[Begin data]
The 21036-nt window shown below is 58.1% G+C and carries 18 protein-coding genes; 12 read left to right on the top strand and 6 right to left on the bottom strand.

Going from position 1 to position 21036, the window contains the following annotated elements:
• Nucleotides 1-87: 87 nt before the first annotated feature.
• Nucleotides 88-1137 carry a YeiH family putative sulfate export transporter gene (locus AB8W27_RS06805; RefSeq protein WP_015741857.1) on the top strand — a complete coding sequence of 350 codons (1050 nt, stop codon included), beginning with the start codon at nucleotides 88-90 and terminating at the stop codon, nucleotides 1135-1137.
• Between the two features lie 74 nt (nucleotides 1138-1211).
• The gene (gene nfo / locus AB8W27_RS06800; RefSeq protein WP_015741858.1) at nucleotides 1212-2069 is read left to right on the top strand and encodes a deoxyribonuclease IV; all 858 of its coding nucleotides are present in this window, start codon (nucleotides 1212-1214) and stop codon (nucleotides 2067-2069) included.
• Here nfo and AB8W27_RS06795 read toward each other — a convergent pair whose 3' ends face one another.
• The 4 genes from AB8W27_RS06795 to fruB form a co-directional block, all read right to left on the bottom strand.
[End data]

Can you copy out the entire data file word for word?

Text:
The 21036-nt window shown below is 58.1% G+C and carries 18 protein-coding genes; 12 read left to right on the top strand and 6 right to left on the bottom strand.

Going from position 1 to position 21036, the window contains the following annotated elements:
• Nucleotides 1-87: 87 nt before the first annotated feature.
• Nucleotides 88-1137 carry a YeiH family putative sulfate export transporter gene (locus AB8W27_RS06805; RefSeq protein WP_015741857.1) on the top strand — a complete coding sequence of 350 codons (1050 nt, stop codon included), beginning with the start codon at nucleotides 88-90 and terminating at the stop codon, nucleotides 1135-1137.
• Between the two features lie 74 nt (nucleotides 1138-1211).
• The gene (gene nfo / locus AB8W27_RS06800; RefSeq protein WP_015741858.1) at nucleotides 1212-2069 is read left to right on the top strand and encodes a deoxyribonuclease IV; all 858 of its coding nucleotides are present in this window, start codon (nucleotides 1212-1214) and stop codon (nucleotides 2067-2069) included.
• Here nfo and AB8W27_RS06795 read toward each other — a convergent pair whose 3' ends face one another.
• The 4 genes from AB8W27_RS06795 to fruB form a co-directional block, all read right to left on the bottom strand.